Scott Air Force Base News

Scott Vet Clinic honors military working dog Satin in ribbon cutting ceremony

Satin, a military working dog, passed away Aug. 25, 2017, after serving his entire career at Scott. Satin was honored at the ribbon cutting for the newly renovated Vet Clinic on base.
Satin, a military working dog, passed away Aug. 25, 2017, after serving his entire career at Scott. Satin was honored at the ribbon cutting for the newly renovated Vet Clinic on base.

Although the newly renovated Vet Clinic opened for business in September, its official ribbon cutting ceremony occurred Dec. 15, which honored one of Scott’s Military Working Dogs, Satin.

Satin passed away Aug. 25, 2017, after serving his entire career at Scott from 2010 to 2016. During this time he served in multiple overseas deployments wherein he detected explosives to protect military personnel and communities. Satin also served in multiple operations involving the protection of former President Barack Obama and other high-level government officials.

With the addition of a new surgical room, the clinic is better suited to provide lifesaving care, both as planned procedures and in emergency situations for the installation’s working dogs. The additional exam room and space allows the clinic to operate more efficiently and increases the number of patients that can be seen.

Capt. Aaron Smith, 375th Medical Support Squadron Medical logistics flight commander

Capt Aaron Smith, 375th Medical Support Squadron Medical Logistics Flight Commander, explained that the nine-month long renovation of the clinic made it possible to improve care and services for military working dogs like Satin and many privately owned pets in the Scott community.

“With the addition of a new surgical room, the clinic is better suited to provide lifesaving care, both as planned procedures and in emergency situations for the installation’s working dogs,” Smith said. “The additional exam room and space allows the clinic to operate more efficiently and increases the number of patients that can be seen. The clinic also plans to hire an additional technician, further increasing their ability to provide full spectrum veterinary care.”

Army Staff Sgt. Gregory Beam, the Vet Clinic NCOIC, said, “Maintaining the health of our working dogs has a direct impact on their deployment readiness and ensures they are protected from as many diseases as possible.”

The clinic serves nearly 4,000 privately owned pets and military working dogs from Scott AFB, which keeps them busy throughout the year.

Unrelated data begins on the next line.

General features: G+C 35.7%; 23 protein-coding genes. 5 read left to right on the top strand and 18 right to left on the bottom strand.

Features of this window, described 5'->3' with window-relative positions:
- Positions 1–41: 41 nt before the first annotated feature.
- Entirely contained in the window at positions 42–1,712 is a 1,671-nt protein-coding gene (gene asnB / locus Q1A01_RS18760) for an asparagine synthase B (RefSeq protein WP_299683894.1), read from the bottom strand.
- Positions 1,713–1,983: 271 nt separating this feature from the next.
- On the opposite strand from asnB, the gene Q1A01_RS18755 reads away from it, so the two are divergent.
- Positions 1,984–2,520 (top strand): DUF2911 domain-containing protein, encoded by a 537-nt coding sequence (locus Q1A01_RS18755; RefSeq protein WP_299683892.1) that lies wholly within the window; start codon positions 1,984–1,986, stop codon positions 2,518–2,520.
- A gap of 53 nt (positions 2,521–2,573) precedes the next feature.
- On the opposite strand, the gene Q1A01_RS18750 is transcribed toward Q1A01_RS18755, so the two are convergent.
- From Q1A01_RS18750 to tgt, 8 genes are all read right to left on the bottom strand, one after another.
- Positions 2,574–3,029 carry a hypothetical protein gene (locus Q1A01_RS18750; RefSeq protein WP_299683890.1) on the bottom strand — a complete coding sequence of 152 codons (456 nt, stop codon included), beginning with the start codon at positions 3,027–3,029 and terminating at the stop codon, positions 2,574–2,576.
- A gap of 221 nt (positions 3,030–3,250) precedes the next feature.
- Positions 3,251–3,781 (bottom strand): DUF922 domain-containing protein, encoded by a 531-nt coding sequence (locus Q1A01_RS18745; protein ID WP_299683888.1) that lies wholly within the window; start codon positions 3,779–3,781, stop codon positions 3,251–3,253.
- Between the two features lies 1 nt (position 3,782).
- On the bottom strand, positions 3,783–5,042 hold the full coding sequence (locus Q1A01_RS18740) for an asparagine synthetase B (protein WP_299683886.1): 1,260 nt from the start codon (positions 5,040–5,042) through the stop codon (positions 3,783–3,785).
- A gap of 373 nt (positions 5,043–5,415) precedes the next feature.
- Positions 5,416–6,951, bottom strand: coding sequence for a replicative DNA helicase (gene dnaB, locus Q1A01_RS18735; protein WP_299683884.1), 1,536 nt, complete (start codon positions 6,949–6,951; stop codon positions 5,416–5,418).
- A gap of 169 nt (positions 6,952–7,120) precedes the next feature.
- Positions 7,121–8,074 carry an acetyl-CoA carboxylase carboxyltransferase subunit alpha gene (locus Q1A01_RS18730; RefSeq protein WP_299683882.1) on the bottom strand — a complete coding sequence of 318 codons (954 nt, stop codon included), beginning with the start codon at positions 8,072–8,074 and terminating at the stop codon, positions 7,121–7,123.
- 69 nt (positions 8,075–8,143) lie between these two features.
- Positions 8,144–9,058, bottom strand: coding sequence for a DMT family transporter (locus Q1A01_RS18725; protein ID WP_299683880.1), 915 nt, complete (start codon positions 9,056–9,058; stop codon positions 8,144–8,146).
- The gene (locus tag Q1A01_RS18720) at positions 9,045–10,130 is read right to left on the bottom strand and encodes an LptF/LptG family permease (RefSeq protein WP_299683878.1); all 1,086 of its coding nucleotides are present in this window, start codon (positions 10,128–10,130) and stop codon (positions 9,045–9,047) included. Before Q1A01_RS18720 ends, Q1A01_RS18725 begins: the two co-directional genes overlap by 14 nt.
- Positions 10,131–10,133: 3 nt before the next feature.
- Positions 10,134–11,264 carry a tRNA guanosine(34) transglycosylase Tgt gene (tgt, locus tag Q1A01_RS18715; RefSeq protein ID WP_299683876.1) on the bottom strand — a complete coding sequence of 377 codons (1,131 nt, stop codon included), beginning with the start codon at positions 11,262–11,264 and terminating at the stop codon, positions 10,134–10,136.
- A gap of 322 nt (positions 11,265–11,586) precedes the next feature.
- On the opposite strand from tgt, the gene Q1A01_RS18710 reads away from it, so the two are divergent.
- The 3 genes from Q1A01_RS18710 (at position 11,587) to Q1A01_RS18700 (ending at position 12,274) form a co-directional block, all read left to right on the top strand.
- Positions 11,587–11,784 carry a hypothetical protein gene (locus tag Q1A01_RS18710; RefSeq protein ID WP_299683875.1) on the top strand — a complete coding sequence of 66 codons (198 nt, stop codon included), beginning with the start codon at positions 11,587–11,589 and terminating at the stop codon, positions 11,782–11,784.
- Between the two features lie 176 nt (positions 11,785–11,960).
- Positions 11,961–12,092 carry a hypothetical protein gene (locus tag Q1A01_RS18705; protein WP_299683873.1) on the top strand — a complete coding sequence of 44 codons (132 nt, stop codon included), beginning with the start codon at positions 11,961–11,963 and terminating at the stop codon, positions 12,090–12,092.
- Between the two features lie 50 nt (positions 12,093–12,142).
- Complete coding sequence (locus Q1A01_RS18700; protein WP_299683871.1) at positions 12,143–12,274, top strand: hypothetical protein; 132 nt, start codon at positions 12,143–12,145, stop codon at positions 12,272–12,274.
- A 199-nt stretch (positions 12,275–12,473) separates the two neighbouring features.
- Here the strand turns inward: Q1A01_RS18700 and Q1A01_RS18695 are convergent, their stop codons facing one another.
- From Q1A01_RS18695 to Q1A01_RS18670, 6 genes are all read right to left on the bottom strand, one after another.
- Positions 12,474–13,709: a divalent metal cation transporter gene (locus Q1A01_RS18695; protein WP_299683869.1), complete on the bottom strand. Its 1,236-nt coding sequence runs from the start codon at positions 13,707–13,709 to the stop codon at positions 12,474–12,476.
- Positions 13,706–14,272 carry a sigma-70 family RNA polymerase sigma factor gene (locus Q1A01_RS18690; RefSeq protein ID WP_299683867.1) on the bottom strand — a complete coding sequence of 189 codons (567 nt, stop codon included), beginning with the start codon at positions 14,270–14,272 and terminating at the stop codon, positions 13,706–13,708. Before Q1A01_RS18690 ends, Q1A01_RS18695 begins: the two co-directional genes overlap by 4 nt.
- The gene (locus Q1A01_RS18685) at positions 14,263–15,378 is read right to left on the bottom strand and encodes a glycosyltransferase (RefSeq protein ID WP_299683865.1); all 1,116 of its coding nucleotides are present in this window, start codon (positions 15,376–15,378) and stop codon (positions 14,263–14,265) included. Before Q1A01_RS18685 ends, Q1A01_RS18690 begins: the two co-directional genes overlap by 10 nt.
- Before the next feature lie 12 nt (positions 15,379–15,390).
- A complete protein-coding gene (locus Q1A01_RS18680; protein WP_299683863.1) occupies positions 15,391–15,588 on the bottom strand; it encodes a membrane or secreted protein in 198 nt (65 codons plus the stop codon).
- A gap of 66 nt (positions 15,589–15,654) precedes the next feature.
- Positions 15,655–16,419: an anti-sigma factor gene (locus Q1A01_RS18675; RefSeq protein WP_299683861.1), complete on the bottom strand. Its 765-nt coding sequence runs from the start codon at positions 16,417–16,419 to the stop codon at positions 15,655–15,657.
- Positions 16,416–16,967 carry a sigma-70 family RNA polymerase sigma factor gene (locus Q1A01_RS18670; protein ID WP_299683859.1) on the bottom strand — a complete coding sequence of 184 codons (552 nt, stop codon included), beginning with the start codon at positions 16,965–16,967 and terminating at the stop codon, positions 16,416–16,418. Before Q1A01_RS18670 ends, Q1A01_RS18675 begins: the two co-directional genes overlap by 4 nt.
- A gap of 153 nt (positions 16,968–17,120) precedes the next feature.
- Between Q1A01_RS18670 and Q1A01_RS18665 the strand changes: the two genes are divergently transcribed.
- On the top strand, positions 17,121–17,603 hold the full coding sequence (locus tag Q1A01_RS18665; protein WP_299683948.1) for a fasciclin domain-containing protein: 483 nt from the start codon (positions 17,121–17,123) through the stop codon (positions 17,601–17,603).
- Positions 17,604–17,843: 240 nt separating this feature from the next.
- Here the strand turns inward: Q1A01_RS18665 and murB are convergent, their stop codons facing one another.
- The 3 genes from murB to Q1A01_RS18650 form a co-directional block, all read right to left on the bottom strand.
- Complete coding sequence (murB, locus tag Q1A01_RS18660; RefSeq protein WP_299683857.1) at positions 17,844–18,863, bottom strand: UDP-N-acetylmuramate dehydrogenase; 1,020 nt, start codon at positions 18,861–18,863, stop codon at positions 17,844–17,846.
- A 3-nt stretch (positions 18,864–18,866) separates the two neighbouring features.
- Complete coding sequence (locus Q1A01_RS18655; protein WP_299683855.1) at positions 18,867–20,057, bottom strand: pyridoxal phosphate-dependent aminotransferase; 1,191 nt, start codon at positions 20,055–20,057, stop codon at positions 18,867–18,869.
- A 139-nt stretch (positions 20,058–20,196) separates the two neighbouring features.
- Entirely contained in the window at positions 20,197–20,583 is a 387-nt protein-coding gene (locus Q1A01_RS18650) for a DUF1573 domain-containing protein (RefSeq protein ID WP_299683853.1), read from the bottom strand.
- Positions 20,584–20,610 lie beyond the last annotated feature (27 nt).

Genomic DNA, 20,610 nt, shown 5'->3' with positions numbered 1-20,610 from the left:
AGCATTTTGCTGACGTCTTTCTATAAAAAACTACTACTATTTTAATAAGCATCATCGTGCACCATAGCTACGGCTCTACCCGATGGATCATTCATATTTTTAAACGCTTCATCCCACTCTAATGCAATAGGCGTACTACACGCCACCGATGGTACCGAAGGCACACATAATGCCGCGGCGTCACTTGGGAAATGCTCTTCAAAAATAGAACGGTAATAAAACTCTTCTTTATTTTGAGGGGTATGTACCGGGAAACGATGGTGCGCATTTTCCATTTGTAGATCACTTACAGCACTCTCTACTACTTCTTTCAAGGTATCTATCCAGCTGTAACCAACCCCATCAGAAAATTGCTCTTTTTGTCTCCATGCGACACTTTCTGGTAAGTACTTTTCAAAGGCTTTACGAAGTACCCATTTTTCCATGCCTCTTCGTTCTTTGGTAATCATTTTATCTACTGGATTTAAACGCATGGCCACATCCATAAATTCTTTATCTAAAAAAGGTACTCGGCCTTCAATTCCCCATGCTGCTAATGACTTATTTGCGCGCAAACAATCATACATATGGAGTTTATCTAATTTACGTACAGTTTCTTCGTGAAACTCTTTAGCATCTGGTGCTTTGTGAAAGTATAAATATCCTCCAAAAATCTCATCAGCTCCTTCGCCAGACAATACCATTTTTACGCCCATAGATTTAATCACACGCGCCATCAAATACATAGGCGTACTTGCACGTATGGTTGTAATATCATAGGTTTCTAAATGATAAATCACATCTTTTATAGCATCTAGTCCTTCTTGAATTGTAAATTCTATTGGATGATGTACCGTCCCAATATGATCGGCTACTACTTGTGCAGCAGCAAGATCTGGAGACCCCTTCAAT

For Lt. Col. Resch, 375th Security Forces Squadron commander, there are additional benefits.

“In case of emergencies we have immediate response on base, and the clinicians are familiar with our dogs and the unique care they need,” he said. “We can now avoid the lengthy trip to Fort Knox, Kentucky (where we used to get these services). This will ensure minimal down time for our K-9s when they need medical or dental services.”

Even more, Resch said the facility offers a better environment for when handlers train with their dogs on self-aid buddy care.

For privately owned pets, they provide care for ill patients and those needing vaccines, annual check-ups, and routine testing. Spays and neuters, x-rays, minor surgical procedures and dentals are also performed in the clinic on a space available basis.

The clinic serves nearly 4,000 privately owned pets and military working dogs from Scott AFB, which keeps them busy throughout the year.

We’re grateful for the association we have with the vet clinic at Scott and for the U.S. Army veterinary staff from Fort-Knox. They are a huge part of our success to ensure the health of our working dogs so we can ensure the safety and security of Scott AFB and enhance our ability to enable rapid global mobility.

Lt. Col. Andrew Resch, 375th Security Forces Squadron commander

Resch added, “We’re grateful for the association we have with the vet clinic at Scott and for the U.S. Army veterinary staff from Fort-Knox. They are a huge part of our success to ensure the health of our working dogs so we can ensure the safety and security of Scott AFB and enhance our ability to enable rapid global mobility.”

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